National emergency access director Professor Sir George Alberti has backed controversial proposals to shut a north east London accident and emergency department.
In a plan that foreshadows his forthcoming national strategy, he suggests closing one of three A&E departments, opening a network of urgent care centres to deal with less serious illnesses and injuries, and transforming the hospital that loses its A&E into an elective surgery centre with a polyclinic providing GP, community nursing and outpatient services.
Sir George's report into the reconfiguration of health services in Barnet, Enfield and Haringey endorses the PCTs' proposals to close the A&E at Chase Farm Hospital in Enfield. This has been opposed by local papers as well as the local Labour MP Joan Ryan, who is a Home Office minister.
Sir George concluded that the health economy, with a population of around 900,000, is too small to support three major A&E departments, currently provided at Chase Farm, North Middlesex and Barnet hospitals. His report said: 'Put starkly, it is evident that safe, high-quality modern care cannot be provided for all specialties in all three acute hospitals in the area. This was clear from discussion with many clinicians. There are insufficient doctors, particularly at a senior level, buildings are inadequate and resources are finite.'
He proposes concentrating major trauma centres and consultant-led obstetrics at Barnet and North Middlesex Hospitals and setting up doctor-led urgent care centres at strategic points around the patch. These would be primary care services, open from 8am to midnight.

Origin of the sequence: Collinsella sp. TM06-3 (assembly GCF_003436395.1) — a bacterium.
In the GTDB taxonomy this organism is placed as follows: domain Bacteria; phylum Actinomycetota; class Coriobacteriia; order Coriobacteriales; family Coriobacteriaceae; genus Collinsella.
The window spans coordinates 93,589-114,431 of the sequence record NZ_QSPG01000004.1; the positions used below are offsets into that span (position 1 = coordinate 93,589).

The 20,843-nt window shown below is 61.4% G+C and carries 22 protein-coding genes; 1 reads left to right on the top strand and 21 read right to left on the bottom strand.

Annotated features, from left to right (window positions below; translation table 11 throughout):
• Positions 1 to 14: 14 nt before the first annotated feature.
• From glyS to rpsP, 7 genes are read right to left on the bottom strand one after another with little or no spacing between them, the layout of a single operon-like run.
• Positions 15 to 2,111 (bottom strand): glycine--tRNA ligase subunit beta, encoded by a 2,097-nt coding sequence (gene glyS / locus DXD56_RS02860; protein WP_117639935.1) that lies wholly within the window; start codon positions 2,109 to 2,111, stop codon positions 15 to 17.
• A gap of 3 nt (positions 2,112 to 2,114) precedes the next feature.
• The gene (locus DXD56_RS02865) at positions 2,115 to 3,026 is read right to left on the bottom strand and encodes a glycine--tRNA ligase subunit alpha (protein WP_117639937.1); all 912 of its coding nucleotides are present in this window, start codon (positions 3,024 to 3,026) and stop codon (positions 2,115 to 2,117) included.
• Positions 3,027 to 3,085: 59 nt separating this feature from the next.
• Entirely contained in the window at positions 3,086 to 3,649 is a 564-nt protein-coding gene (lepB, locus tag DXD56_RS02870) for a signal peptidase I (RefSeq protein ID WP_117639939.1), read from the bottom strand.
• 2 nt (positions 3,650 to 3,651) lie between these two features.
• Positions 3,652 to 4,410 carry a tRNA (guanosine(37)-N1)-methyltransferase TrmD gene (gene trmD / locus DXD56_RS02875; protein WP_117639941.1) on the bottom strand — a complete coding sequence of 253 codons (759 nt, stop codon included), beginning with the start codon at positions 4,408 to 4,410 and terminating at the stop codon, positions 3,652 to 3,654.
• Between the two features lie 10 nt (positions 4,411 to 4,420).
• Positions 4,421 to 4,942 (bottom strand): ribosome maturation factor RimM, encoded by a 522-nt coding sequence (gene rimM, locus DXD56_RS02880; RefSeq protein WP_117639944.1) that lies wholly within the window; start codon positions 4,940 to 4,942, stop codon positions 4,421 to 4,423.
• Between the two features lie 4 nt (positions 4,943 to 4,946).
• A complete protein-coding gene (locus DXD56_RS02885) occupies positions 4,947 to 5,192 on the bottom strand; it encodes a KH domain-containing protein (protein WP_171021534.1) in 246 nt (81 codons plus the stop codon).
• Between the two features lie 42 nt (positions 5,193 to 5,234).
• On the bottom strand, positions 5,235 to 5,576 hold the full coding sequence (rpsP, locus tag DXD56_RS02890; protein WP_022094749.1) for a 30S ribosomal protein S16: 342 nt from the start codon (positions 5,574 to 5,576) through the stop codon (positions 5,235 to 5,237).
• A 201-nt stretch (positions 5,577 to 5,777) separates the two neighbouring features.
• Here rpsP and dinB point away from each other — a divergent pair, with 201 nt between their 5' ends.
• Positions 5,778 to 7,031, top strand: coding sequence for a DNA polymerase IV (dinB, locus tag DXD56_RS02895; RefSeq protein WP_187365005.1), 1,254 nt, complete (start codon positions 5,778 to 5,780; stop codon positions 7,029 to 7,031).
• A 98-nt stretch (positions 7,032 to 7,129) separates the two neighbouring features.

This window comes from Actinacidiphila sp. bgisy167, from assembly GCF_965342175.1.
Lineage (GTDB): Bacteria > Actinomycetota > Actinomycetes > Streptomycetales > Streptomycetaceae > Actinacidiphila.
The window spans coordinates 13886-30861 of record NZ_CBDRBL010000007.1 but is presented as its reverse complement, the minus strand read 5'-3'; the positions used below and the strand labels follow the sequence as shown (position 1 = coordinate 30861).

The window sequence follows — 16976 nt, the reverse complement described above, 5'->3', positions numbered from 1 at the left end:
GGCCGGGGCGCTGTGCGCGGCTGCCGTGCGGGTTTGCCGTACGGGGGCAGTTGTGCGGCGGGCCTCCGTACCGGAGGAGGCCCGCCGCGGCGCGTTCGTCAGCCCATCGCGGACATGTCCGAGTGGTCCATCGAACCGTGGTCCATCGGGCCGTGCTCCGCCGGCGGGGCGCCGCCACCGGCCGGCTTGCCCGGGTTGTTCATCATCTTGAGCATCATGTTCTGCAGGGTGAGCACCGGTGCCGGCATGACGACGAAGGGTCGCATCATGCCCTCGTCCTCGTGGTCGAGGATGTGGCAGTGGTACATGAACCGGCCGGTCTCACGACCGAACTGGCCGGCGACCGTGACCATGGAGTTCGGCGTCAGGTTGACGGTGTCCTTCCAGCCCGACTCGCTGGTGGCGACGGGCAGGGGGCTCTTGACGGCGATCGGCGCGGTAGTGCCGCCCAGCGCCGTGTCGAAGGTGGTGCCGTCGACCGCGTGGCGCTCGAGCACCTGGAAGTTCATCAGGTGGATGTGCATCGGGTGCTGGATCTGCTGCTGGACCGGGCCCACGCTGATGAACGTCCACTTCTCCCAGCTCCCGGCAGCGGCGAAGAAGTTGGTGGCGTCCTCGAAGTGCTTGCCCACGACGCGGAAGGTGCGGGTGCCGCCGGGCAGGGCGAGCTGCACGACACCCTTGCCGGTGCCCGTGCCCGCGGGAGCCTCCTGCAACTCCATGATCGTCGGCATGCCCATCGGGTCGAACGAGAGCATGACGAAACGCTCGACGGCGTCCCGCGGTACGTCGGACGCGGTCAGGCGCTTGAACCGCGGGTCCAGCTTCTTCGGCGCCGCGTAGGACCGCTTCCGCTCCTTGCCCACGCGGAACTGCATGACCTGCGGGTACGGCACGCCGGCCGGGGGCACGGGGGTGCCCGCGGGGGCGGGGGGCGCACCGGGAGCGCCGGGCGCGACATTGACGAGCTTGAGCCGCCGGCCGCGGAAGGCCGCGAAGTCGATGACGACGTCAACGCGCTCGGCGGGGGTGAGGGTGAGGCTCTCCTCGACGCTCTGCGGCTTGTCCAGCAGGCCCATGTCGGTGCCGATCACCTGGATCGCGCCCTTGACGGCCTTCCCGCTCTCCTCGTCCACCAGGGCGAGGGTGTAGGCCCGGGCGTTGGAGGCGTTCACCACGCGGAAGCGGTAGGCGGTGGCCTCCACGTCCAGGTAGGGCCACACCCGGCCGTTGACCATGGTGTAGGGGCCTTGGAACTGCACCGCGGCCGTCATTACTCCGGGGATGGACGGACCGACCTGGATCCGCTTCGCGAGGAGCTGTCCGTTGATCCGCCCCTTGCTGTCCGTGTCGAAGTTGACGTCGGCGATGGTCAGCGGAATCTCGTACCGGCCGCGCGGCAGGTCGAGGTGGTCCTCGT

Each of the three hospitals would have an urgent care centre and at Chase Farm there would also be a medically led assessment service for elderly people and a consultant-led daytime paediatric assessment unit open from 8am-8pm.
Sir George said there was no intention to close Chase Farm Hospital: 'Chase Farm is safe. Anyone who tries to close it does so over my dead body,' he said.
But he added he was determined to see his plan succeed. 'I do not intend to end my career by failing in Barnet, Enfield and Haringey,' he said. 'I want to see better healthcare here and I think we have got a way to do it.
'It's a model of care you will see in the urgent care strategy published at the end of the month by the Department of Health. I have been working out the principles of that to the local situation and I am very keen to get it up and running as quickly as possible.'
Other elements of the plan include establishing an urgent care board to take forward timed proposals.